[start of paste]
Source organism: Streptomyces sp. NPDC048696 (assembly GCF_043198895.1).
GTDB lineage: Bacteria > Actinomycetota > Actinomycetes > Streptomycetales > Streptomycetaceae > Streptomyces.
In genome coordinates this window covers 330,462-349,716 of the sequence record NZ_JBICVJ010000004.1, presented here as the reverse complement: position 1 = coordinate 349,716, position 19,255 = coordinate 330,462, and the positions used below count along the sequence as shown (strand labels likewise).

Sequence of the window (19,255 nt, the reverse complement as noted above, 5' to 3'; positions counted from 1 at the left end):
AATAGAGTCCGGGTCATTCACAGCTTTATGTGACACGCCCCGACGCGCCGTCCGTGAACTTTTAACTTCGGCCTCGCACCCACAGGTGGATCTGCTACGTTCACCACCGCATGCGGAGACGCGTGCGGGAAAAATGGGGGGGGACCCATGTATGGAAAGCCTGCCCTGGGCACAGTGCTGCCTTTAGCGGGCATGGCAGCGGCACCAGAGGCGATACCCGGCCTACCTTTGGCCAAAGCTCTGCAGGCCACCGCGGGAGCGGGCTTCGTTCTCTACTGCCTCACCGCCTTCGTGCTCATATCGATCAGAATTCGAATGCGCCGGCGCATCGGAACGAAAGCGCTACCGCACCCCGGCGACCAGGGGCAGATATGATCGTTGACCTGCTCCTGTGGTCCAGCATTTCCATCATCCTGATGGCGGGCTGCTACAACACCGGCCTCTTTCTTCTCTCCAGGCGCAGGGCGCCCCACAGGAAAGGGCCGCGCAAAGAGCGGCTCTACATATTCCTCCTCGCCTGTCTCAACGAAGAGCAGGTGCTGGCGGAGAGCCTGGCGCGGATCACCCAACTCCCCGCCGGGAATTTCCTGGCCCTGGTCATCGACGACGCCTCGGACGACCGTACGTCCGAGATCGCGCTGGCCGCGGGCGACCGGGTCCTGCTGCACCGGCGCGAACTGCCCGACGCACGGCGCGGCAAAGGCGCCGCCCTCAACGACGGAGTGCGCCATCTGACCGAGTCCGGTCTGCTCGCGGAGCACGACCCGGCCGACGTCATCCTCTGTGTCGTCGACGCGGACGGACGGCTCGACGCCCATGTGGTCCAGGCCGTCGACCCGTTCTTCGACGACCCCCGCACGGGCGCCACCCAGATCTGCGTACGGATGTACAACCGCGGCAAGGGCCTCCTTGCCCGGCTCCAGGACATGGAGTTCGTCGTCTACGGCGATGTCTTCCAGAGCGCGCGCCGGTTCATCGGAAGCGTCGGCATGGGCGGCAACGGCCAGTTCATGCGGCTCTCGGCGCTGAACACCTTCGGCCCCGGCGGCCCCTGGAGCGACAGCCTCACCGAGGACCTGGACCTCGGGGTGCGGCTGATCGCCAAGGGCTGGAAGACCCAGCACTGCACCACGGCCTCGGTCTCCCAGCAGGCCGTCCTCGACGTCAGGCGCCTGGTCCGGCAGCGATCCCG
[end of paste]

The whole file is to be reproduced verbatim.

Source organism: Streptomyces sp. NPDC048696 (assembly GCF_043198895.1).
GTDB lineage: Bacteria > Actinomycetota > Actinomycetes > Streptomycetales > Streptomycetaceae > Streptomyces.
In genome coordinates this window covers 330,462-349,716 of the sequence record NZ_JBICVJ010000004.1, presented here as the reverse complement: position 1 = coordinate 349,716, position 19,255 = coordinate 330,462, and the positions used below count along the sequence as shown (strand labels likewise).

Sequence of the window (19,255 nt, the reverse complement as noted above, 5' to 3'; positions counted from 1 at the left end):
AATAGAGTCCGGGTCATTCACAGCTTTATGTGACACGCCCCGACGCGCCGTCCGTGAACTTTTAACTTCGGCCTCGCACCCACAGGTGGATCTGCTACGTTCACCACCGCATGCGGAGACGCGTGCGGGAAAAATGGGGGGGGACCCATGTATGGAAAGCCTGCCCTGGGCACAGTGCTGCCTTTAGCGGGCATGGCAGCGGCACCAGAGGCGATACCCGGCCTACCTTTGGCCAAAGCTCTGCAGGCCACCGCGGGAGCGGGCTTCGTTCTCTACTGCCTCACCGCCTTCGTGCTCATATCGATCAGAATTCGAATGCGCCGGCGCATCGGAACGAAAGCGCTACCGCACCCCGGCGACCAGGGGCAGATATGATCGTTGACCTGCTCCTGTGGTCCAGCATTTCCATCATCCTGATGGCGGGCTGCTACAACACCGGCCTCTTTCTTCTCTCCAGGCGCAGGGCGCCCCACAGGAAAGGGCCGCGCAAAGAGCGGCTCTACATATTCCTCCTCGCCTGTCTCAACGAAGAGCAGGTGCTGGCGGAGAGCCTGGCGCGGATCACCCAACTCCCCGCCGGGAATTTCCTGGCCCTGGTCATCGACGACGCCTCGGACGACCGTACGTCCGAGATCGCGCTGGCCGCGGGCGACCGGGTCCTGCTGCACCGGCGCGAACTGCCCGACGCACGGCGCGGCAAAGGCGCCGCCCTCAACGACGGAGTGCGCCATCTGACCGAGTCCGGTCTGCTCGCGGAGCACGACCCGGCCGACGTCATCCTCTGTGTCGTCGACGCGGACGGACGGCTCGACGCCCATGTGGTCCAGGCCGTCGACCCGTTCTTCGACGACCCCCGCACGGGCGCCACCCAGATCTGCGTACGGATGTACAACCGCGGCAAGGGCCTCCTTGCCCGGCTCCAGGACATGGAGTTCGTCGTCTACGGCGATGTCTTCCAGAGCGCGCGCCGGTTCATCGGAAGCGTCGGCATGGGCGGCAACGGCCAGTTCATGCGGCTCTCGGCGCTGAACACCTTCGGCCCCGGCGGCCCCTGGAGCGACAGCCTCACCGAGGACCTGGACCTCGGGGTGCGGCTGATCGCCAAGGGCTGGAAGACCCAGCACTGCACCACGGCCTCGGTCTCCCAGCAGGCCGTCCTCGACGTCAGGCGCCTGGTCCGGCAGCGATCCCG